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The direct-path acoustic ranging method provides relative positioning by using high-precision acoustic transponders [Sonardyne Autonomous Monitoring Transponders (AMT)]. Multiple transponders installed at the seafloor measure the time of flight of acoustic signals between them with a microsecond resolution and water sound speed, temperature, and absolute pressure. Travel time observations were converted into distances with millimetric precision. Pressure measurements provided information on vertical displacement. Dual-axis inclinometers detected changes in instrument tilt. Repeated interrogations over months to years allowed the determination of displacements and, hence, deformation of the seafloor inside the network for extended periods, depending on battery capacity.

Here, we used five transponders from GEOMAR’s GeoSEA array. The transponders communicated with 8-ms phase-codes pulses and an 8-kHz bandwidth with a centered frequency of 18 kHz. The acoustic ranges were calculated by cross-correlation of the interrogation and receiving signals. The AMTs logged pressure, temperature, tilt, and sound speed. The log period for each transponder was set to 90 min. We noted instability in the sound speed measurement and recalculated the sound speed using the high-resolution temperature and pressure measurements at each transponder and assuming a constant salinity of 34 practical salinity units (37). We removed the tide signals from the pressure data using the data provided by the Istituto Superiore per la Protezione e la Ricerca Ambientale tide gauge in the port of Catania (www.mareografico.it). Pressure was converted to depth with the seawater density of 1024 kg/m3. For better comparison to the relative distance measurements obtained by acoustic telemetry, and because we are mostly interested in the relative movement of the unstable sector compared to the stable sector, we only showed relative vertical displacement between transponder pairs. These were obtained by subtracting the time series recorded by one transponder from that of another transponder.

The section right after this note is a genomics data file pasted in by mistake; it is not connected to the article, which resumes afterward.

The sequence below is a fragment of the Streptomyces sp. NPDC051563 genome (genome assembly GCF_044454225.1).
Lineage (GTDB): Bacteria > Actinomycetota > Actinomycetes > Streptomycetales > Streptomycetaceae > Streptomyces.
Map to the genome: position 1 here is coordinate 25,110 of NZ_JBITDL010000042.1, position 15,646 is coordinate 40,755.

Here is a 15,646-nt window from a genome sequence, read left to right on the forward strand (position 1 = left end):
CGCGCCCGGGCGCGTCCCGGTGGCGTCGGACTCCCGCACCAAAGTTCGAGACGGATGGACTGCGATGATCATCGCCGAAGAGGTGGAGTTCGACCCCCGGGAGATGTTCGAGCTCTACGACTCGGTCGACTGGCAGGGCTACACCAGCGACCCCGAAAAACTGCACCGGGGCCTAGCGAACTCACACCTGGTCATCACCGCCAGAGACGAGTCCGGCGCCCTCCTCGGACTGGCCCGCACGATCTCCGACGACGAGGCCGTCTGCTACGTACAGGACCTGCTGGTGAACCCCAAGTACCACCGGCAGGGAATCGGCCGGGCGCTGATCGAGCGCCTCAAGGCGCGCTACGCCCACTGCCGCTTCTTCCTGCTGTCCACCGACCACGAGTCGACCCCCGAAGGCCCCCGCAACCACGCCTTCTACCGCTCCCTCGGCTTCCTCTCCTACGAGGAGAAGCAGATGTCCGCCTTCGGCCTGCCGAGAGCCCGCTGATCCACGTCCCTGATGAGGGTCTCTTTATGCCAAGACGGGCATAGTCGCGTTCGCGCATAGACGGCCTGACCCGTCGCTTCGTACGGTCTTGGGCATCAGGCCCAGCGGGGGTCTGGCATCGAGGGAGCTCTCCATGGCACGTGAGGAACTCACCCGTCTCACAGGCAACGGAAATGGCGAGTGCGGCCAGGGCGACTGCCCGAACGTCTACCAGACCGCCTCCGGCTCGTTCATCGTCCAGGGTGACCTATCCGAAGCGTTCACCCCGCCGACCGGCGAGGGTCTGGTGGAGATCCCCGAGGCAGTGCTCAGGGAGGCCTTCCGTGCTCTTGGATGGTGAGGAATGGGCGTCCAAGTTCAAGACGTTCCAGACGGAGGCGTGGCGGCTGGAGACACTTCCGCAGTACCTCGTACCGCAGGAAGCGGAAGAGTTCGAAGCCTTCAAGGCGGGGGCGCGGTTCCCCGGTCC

The autonomous monitoring transponders were located at the outcrop of a fault at the seafloor. Locations for individual transponders were chosen on the basis of a closely spaced high-resolution two-dimensional (2D) seismic survey and swath bathymetric data. The network design ensures that at least two AMTs sit at each side of the fault and are in acoustic sight of each other. The AMTs were mounted on anchored buoyancy bodies. The deployed trapeze-shaped setup results in 10 monitored baselines. Besides transponder 1, all baselines were recorded in two directions (forward and backward measurements), resulting in six bidirectional baselines and four unidirectional baselines. Distances for forward (for example, measuring the travel time from AMT 1 to 2 and return) and backward measurements (measuring from AMT 2 to 1 and return) closely agree for all transponder pairs.

We deployed the transponders in April 2016 during RV Poseidon expedition POS496 at meter precision using ultrashort baseline acoustic positioning in water depths of 950 to 1180 m. Data stored in each station were uploaded from the seafloor to the surface with an acoustic modem.

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